Hooray! It's Market Day The Collingswood Farmers' Market
Living in Collingswood feels a lot like living in all of my favorite 1950's and 60's sitcoms and movies, laugh track and idyllic lighting included! Seriously, We are thoroughly enamored with life in our little quaint, funky, and hip small town. The Collingswood Farmers' Market opened two weeks ago bringing a big abundance of produce, flowers, foods and a burst of spring to our village. This is the 11th year of "America's Favorite Market" and it does not disappoint. The farmers and vendors are very local, ranging within less than 100 miles; most vendors are within the immediate area, no more than a few dozen miles away. This minimizes the carbon footprint factor and ups the ante on buying truly local homegrown goodness.
I've been to many markets in cities and towns wherever I travel. We've been CSA Members of several farm shares and we frequent the many farmers markets in Philadelphia, from Rittenhouse Square, Headhouse Square to The Passyunk Avenue Farmers' Market at the Fountain. Outside of the marketplace we visited in Sante Fe, New Mexico, Collingswood's market is THE BEST I've ever encountered Astonishingly, the market's only been open for two weeks! I can't imagine how much more great stuff I'm going to be able to buy in the weeks to come.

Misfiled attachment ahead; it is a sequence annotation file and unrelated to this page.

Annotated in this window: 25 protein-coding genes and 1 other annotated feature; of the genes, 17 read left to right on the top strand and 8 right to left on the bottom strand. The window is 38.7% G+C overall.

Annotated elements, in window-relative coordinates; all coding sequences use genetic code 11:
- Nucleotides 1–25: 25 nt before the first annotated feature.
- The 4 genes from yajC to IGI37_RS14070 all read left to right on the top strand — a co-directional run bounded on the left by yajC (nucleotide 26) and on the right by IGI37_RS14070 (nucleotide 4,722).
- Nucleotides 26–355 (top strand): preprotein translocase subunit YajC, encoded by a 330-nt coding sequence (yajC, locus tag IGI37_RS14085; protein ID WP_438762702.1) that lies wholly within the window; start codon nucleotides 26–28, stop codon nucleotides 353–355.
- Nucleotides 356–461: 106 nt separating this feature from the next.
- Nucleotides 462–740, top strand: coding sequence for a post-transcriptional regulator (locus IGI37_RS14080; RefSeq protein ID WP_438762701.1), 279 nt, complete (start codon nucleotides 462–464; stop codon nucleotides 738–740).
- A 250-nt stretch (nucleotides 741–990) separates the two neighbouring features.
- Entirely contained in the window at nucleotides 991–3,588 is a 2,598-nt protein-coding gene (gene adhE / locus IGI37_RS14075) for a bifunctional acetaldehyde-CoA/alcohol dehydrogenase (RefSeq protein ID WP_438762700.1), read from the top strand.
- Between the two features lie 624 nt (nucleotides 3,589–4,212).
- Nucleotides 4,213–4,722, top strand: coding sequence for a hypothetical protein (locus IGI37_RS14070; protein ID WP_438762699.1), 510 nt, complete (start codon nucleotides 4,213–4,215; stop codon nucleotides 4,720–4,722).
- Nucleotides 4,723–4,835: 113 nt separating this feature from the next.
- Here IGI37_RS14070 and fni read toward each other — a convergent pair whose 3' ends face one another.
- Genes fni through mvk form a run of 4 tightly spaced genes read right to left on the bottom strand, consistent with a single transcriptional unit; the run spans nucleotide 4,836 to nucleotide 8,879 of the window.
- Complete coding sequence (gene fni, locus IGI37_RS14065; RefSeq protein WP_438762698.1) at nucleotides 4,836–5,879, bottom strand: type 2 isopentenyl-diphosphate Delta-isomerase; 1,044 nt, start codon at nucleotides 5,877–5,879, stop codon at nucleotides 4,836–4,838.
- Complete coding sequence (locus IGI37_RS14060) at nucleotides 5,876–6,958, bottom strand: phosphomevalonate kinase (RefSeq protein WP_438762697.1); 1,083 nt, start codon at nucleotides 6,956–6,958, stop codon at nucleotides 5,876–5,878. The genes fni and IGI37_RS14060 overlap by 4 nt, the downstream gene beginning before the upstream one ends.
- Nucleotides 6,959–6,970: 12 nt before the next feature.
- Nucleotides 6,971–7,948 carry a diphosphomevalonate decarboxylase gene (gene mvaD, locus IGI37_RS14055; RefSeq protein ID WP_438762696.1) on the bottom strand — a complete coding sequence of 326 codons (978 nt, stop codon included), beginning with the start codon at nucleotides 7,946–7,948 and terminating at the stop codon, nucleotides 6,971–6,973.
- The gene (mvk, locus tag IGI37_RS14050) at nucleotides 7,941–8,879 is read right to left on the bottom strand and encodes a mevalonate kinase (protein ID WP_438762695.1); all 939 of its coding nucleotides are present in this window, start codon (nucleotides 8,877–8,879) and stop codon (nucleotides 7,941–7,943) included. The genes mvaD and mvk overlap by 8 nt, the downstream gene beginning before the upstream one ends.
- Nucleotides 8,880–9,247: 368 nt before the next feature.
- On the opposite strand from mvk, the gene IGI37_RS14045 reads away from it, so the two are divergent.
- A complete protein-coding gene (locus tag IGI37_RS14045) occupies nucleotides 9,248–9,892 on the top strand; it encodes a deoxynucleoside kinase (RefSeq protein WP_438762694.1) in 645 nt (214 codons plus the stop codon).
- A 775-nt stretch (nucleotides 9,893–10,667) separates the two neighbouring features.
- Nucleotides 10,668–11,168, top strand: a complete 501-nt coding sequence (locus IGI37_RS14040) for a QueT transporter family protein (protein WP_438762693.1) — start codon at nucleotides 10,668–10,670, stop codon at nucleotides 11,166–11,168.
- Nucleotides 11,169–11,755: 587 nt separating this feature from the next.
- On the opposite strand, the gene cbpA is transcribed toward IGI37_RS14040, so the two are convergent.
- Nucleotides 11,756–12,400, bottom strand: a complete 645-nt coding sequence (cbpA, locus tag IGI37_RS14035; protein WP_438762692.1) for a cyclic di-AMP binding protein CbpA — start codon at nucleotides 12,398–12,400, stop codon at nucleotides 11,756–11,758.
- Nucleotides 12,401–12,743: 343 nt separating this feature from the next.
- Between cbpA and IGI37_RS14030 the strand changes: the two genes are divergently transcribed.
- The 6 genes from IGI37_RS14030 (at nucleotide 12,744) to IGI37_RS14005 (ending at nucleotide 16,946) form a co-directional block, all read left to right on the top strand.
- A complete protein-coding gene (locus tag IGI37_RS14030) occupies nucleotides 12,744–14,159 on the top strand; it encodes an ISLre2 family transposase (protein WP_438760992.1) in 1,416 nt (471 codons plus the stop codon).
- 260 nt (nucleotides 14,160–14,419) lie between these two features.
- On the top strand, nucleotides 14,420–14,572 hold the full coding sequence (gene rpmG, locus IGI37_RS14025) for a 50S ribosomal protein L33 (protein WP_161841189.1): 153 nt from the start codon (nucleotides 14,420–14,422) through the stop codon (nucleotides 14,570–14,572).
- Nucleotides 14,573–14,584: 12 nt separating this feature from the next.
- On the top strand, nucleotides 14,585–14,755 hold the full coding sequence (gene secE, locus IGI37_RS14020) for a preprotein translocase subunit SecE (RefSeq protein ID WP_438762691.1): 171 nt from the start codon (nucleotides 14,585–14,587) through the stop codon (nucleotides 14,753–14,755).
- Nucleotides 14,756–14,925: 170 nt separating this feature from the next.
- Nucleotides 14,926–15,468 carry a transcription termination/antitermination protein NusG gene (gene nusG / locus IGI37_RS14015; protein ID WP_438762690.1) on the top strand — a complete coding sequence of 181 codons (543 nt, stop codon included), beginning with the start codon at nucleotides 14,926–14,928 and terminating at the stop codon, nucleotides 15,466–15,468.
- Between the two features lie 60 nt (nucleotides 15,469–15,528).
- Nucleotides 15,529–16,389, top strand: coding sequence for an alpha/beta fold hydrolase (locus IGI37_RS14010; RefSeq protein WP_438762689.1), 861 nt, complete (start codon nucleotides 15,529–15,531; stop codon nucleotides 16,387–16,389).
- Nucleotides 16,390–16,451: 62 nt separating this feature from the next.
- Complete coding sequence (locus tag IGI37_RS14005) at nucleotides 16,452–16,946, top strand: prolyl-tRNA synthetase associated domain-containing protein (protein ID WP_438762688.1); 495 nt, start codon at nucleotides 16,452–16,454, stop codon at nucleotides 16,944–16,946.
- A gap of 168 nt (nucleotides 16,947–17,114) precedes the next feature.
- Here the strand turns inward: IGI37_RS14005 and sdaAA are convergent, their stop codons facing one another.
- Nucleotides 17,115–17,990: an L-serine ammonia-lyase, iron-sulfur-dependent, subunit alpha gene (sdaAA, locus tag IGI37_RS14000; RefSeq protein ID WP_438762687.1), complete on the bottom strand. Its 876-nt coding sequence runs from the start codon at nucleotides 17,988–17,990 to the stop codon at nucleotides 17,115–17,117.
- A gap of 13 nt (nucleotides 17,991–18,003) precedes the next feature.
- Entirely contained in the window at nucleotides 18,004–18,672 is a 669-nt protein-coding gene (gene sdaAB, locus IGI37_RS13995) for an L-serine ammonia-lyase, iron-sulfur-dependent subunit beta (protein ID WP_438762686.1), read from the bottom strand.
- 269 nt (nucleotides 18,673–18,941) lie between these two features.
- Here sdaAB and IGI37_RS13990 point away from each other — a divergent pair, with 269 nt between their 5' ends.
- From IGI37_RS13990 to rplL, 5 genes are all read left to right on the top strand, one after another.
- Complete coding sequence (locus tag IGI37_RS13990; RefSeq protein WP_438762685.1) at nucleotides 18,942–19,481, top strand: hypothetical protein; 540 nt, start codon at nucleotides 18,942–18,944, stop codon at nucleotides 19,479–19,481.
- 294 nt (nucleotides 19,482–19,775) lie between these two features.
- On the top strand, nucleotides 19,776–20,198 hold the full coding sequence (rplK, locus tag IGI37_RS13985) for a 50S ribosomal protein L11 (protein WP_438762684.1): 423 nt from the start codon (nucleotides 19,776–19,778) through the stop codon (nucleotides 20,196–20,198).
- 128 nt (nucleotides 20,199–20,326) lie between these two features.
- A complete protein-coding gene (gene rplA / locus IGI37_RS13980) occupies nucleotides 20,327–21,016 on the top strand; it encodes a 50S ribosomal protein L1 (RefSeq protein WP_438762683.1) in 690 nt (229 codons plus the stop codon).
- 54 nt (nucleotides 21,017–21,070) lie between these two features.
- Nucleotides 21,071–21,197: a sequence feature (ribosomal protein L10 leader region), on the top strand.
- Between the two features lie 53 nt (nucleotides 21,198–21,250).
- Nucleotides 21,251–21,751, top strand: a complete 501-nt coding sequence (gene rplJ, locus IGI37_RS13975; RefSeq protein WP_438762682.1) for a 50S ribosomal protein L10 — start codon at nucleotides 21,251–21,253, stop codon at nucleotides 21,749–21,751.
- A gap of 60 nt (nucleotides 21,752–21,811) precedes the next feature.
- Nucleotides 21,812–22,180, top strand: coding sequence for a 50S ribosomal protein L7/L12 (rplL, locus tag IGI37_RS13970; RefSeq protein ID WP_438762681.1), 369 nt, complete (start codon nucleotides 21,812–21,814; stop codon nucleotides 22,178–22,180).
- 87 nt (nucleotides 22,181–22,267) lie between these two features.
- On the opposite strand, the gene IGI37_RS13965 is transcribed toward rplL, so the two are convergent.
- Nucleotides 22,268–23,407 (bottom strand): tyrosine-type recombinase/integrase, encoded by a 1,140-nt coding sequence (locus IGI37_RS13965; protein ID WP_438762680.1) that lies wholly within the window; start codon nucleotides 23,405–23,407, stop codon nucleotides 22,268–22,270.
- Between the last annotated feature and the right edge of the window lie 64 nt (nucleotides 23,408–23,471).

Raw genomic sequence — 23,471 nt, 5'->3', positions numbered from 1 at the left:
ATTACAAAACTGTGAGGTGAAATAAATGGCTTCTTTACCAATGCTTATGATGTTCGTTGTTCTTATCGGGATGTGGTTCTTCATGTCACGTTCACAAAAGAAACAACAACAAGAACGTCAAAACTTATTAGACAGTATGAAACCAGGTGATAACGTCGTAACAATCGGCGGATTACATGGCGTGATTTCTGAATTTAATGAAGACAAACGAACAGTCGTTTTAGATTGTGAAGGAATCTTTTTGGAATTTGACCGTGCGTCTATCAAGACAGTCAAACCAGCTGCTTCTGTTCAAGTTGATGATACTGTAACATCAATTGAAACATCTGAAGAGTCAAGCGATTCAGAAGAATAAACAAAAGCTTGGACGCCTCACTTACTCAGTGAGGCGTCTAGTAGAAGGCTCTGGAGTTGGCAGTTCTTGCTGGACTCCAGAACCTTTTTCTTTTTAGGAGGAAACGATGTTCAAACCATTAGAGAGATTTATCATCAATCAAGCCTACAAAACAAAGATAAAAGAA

In critical comments I've made in the past about the markets in Philly, I've often felt that the biggest frustrating issues about them are that the prices are so high and prohibitive to everyone except those with more disposable discretionary incomes. The market at Head House Square is stuffed into tight quarters and the people who shop there are just plain rude. Stopping in mid-stall to chat with friends in total disregard to everyone around them. Families with strollers and dogs who are oblivious to the personal space they take up (and being a parent, I'm so overly aware of this issue that I go out of my way to be polite); those without kids that have no regard for those of us trying vainly to maneuver with our bags and strollers so we can stay out of everyone elses' way. My list of pet peeves goes on but you can see where I'm heading. Location and spacial placement are key elements in what makes a good marketplace. Reasonable prices, no price gouging or robbing us liberal do-gooders so we can buy our truly cage-free, organic eggs for the 5 bucks the farmers are
Is it too much to ask for fair prices, variety and a little space to move freely? Perhaps it is in the city, but here in Pleasantville, we've got all the choices you could want and the land to roam and push one's granny cart or stroller wherever you want!